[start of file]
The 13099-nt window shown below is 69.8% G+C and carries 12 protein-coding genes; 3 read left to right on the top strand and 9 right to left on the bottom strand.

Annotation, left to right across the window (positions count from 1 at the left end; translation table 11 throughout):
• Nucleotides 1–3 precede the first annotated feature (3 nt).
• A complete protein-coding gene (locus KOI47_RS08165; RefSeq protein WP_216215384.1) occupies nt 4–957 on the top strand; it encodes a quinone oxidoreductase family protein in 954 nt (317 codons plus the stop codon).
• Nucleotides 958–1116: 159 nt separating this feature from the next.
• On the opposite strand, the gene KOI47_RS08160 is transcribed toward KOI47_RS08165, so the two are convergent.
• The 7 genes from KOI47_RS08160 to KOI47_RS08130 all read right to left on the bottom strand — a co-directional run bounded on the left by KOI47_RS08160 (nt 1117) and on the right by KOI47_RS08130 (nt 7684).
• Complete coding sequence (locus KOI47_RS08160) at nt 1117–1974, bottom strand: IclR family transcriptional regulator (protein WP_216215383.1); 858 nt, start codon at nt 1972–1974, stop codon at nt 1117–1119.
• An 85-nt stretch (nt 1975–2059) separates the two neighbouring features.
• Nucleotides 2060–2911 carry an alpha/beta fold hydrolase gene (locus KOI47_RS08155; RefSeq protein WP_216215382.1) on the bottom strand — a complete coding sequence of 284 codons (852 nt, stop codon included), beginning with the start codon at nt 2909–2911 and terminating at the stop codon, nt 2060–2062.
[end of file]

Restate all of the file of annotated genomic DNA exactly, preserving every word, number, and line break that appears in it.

The 13099-nt window shown below is 69.8% G+C and carries 12 protein-coding genes; 3 read left to right on the top strand and 9 right to left on the bottom strand.

Annotation, left to right across the window (positions count from 1 at the left end; translation table 11 throughout):
• Nucleotides 1–3 precede the first annotated feature (3 nt).
• A complete protein-coding gene (locus KOI47_RS08165; RefSeq protein WP_216215384.1) occupies nt 4–957 on the top strand; it encodes a quinone oxidoreductase family protein in 954 nt (317 codons plus the stop codon).
• Nucleotides 958–1116: 159 nt separating this feature from the next.
• On the opposite strand, the gene KOI47_RS08160 is transcribed toward KOI47_RS08165, so the two are convergent.
• The 7 genes from KOI47_RS08160 to KOI47_RS08130 all read right to left on the bottom strand — a co-directional run bounded on the left by KOI47_RS08160 (nt 1117) and on the right by KOI47_RS08130 (nt 7684).
• Complete coding sequence (locus KOI47_RS08160) at nt 1117–1974, bottom strand: IclR family transcriptional regulator (protein WP_216215383.1); 858 nt, start codon at nt 1972–1974, stop codon at nt 1117–1119.
• An 85-nt stretch (nt 1975–2059) separates the two neighbouring features.
• Nucleotides 2060–2911 carry an alpha/beta fold hydrolase gene (locus KOI47_RS08155; RefSeq protein WP_216215382.1) on the bottom strand — a complete coding sequence of 284 codons (852 nt, stop codon included), beginning with the start codon at nt 2909–2911 and terminating at the stop codon, nt 2060–2062.